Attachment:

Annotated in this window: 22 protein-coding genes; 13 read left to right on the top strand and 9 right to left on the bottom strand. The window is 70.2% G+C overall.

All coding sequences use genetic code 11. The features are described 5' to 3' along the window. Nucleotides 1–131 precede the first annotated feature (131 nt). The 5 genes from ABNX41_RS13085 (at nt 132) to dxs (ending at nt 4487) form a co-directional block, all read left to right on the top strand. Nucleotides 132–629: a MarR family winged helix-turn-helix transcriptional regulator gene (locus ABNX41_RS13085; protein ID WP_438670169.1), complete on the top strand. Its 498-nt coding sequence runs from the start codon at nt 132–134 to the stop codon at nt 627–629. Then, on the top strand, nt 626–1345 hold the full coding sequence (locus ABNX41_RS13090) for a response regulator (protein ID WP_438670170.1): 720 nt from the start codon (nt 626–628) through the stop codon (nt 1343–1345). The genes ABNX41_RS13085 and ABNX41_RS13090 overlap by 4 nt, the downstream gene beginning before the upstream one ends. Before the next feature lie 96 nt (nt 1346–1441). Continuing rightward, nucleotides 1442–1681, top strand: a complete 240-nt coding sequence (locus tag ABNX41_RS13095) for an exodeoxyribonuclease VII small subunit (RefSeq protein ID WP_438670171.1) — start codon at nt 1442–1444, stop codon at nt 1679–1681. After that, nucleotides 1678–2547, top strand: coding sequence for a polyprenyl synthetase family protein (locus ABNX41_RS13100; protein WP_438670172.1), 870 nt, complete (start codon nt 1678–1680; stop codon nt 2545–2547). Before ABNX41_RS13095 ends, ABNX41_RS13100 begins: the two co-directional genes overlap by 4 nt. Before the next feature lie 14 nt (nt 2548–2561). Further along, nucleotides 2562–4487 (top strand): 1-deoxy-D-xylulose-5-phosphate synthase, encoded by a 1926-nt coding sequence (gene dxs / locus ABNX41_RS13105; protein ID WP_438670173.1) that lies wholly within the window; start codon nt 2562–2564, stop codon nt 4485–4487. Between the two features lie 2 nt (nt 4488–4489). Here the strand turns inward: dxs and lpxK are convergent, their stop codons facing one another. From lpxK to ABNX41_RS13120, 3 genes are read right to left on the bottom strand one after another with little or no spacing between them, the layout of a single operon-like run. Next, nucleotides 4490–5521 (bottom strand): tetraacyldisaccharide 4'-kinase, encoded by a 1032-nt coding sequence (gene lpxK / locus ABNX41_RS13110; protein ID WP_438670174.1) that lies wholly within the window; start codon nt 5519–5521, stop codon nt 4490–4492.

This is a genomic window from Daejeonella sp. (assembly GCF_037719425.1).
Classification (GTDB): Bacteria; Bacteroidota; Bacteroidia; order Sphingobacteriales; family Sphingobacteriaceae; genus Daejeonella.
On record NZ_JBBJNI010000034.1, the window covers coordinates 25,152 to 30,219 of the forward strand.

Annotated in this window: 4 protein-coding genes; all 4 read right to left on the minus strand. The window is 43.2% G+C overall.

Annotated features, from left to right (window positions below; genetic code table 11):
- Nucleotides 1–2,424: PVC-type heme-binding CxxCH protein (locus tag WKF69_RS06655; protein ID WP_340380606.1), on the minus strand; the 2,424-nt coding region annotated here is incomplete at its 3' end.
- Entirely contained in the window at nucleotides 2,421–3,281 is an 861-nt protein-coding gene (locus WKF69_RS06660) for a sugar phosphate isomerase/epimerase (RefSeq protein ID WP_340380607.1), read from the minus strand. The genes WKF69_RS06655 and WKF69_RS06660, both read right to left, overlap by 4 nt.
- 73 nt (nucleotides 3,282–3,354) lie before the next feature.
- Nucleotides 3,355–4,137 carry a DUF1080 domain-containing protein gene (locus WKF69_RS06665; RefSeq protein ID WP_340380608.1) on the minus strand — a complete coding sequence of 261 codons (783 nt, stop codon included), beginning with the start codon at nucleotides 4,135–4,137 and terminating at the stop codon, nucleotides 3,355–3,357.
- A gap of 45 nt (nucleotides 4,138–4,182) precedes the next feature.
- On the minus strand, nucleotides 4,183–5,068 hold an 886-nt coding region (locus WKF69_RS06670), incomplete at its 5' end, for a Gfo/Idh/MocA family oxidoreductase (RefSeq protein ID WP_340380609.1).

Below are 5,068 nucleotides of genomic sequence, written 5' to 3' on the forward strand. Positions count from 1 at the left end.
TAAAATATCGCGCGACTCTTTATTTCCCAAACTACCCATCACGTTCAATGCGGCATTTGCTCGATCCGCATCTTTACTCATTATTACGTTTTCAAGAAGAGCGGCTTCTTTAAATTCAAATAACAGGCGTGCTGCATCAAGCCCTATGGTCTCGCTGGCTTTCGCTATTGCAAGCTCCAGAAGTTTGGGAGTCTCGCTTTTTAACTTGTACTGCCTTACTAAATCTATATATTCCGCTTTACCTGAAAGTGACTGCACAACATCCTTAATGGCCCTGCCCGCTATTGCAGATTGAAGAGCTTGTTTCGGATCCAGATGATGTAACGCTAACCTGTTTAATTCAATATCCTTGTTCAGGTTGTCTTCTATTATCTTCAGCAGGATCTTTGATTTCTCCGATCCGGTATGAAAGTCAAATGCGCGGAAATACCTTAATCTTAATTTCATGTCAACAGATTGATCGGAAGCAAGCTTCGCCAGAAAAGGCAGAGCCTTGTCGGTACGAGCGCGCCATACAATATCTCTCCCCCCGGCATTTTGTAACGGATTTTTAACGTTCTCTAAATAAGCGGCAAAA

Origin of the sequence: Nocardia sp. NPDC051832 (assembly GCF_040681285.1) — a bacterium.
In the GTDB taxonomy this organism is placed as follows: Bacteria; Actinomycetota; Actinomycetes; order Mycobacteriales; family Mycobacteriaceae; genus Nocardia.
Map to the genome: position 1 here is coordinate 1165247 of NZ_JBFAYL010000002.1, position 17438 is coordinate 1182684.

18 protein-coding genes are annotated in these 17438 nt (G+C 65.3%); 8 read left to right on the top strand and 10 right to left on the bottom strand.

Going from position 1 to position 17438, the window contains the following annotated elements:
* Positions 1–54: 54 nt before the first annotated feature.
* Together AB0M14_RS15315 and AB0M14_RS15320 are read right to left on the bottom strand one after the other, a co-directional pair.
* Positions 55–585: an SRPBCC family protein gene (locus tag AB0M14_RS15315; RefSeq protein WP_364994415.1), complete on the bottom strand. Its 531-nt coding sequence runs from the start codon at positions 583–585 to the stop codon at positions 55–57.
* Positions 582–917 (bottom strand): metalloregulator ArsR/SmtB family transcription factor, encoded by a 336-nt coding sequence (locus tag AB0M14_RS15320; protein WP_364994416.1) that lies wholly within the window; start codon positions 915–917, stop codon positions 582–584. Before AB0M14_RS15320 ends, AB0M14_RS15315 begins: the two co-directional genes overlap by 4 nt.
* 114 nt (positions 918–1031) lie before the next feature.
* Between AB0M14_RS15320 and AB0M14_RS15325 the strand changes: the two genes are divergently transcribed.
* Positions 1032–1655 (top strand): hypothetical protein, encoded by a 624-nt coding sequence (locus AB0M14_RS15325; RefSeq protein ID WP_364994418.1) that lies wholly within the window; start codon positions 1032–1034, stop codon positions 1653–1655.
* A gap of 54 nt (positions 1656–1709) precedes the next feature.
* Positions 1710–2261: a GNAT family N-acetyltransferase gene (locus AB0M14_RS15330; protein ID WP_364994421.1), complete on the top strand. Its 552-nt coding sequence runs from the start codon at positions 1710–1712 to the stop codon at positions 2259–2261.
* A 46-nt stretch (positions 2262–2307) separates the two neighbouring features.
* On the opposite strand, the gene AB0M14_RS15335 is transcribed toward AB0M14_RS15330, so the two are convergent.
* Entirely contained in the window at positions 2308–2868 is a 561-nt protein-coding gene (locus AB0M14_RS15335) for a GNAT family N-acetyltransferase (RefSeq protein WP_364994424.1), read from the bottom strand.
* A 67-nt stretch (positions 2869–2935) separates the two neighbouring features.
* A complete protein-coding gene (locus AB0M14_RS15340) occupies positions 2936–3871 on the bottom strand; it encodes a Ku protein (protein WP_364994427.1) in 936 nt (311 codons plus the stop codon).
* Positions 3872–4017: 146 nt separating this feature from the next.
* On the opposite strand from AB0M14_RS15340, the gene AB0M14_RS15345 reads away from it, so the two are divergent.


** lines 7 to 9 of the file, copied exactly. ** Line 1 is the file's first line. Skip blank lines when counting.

Annotated features, from left to right (window positions below; genetic code table 11):
- Nucleotides 1–2,424: PVC-type heme-binding CxxCH protein (locus tag WKF69_RS06655; protein ID WP_340380606.1), on the minus strand; the 2,424-nt coding region annotated here is incomplete at its 3' end.
- Entirely contained in the window at nucleotides 2,421–3,281 is an 861-nt protein-coding gene (locus WKF69_RS06660) for a sugar phosphate isomerase/epimerase (RefSeq protein ID WP_340380607.1), read from the minus strand. The genes WKF69_RS06655 and WKF69_RS06660, both read right to left, overlap by 4 nt.